user1892538 user1892538 -4 years ago 67
C# Question

add a check with MessageBox when DataGrid is changed

I have a desktop app already released (so I'd appreciate an answer that keeps the changes and regression tests at a minimum) and I need to add a consistency check

CanBeDeleted
when the grid is changed.

<DataGrid AutoGenerateColumns="False"
ItemsSource="{Binding CurrentPosIn.PosInLocationsList}"
CanUserAddRows="{Binding UpdateEnabled}" CanUserDeleteRows="{Binding UpdateEnabled}" >


I'm using
UpdateEnabled
for something different (profile permissions) and I don't want to make the
DataGrid
read only either: I'd prefer (unless it is too complex) to see a blocking alert (a
MessageBox
) preventing changes.

What I've done till now is


  1. against MVVM, because I've put the alert in the Model (but I can accept this, if it makes the changes quick and simple)

  2. not working, because the second part (see below) of my changes produces an invalid operation exception



The ViewModel contains the following list

[Association(ThisKey="Partita", OtherKey="Partita", CanBeNull=true, IsBackReference=true)]
public ObservableCollection<Model.PosInLocation> posin_locations_list = new ObservableCollection<Model.PosInLocation>();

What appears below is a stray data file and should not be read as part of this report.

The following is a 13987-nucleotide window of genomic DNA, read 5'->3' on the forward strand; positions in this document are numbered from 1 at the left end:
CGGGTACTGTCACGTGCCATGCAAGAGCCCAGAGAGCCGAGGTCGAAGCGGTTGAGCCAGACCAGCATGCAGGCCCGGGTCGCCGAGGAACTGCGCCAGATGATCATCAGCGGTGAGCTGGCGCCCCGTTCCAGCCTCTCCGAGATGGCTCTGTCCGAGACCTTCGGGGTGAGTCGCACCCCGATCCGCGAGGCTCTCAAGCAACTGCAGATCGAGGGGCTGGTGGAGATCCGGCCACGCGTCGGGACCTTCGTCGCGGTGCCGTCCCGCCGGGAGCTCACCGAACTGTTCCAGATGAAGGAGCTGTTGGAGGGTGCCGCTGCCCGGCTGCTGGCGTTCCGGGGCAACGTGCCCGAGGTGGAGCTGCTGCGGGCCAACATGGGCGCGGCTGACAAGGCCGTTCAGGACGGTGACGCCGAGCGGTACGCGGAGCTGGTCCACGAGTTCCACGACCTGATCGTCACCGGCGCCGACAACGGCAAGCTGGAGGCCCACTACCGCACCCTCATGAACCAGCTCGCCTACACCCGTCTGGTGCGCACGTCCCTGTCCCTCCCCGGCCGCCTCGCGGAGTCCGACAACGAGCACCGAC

public ObservableCollection<PosInLocation> PosInLocationsList {
get { return posin_locations_list; }
set {
posin_locations_list = value;
OnPropertyChanged( () => PosInLocationsList );
}
}


and I'm adding the consistency check here

string _storage;
[Column(Name = "storage"), PrimaryKey]
public string Storage {
get { return _storage; }
set {
if (this.loadedEF) {
string validate_msg;
if (!PurchasePosIn.CanBeDeleted(out validate_msg)) {
// against MVVM
MessageBox.Show(validate_msg, "Alert", MessageBoxButton.OK);
OnPropertyChanged( () => Storage );
return;
}
Persistence.MyContext.deletePosInLocation(this);
}
_storage = value;
OnPropertyChanged( () => Storage );
if (this.loadedEF) {
Persistence.MyContext.insertPosInLocation(this);
}
}
}


and here (second part)

internal void posin_locations_list_CollectionChanged(object sender, System.Collections.Specialized.NotifyCollectionChangedEventArgs args)
{
string validate_msg;
if (!CanBeDeleted(out validate_msg)) {
// indirectly produces an invalid operation exception
MessageBox.Show(validate_msg, "Alert", MessageBoxButton.OK);
return;
}
if (args.OldItems != null)
foreach(var oldItem in args.OldItems) {
if ( ((PosInLocation)oldItem).Partita != null)